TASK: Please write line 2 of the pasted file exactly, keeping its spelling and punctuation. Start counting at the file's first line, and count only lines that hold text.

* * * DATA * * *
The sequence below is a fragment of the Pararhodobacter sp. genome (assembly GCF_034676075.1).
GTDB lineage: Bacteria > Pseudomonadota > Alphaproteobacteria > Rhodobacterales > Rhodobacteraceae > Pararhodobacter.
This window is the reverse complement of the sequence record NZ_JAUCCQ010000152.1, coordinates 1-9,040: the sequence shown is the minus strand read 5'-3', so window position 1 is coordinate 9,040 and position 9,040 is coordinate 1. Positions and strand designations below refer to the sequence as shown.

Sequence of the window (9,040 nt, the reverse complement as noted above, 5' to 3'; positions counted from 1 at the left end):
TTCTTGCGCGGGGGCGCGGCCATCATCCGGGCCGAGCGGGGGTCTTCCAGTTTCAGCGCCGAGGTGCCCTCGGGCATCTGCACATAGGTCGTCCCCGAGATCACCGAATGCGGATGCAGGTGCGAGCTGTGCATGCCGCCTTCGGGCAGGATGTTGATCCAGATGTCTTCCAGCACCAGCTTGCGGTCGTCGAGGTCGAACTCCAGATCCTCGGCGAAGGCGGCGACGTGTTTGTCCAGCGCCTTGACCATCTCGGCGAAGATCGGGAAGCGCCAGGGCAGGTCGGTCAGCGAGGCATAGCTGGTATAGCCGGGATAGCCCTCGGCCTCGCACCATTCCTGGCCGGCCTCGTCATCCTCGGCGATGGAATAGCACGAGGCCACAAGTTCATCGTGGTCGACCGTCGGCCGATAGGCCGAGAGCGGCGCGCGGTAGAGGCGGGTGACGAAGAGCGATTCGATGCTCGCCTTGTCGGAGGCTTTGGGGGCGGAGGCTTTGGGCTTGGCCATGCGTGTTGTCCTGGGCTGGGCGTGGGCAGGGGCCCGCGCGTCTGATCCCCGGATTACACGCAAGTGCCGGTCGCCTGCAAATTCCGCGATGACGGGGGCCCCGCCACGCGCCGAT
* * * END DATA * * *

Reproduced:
GTDB lineage: Bacteria > Pseudomonadota > Alphaproteobacteria > Rhodobacterales > Rhodobacteraceae > Pararhodobacter.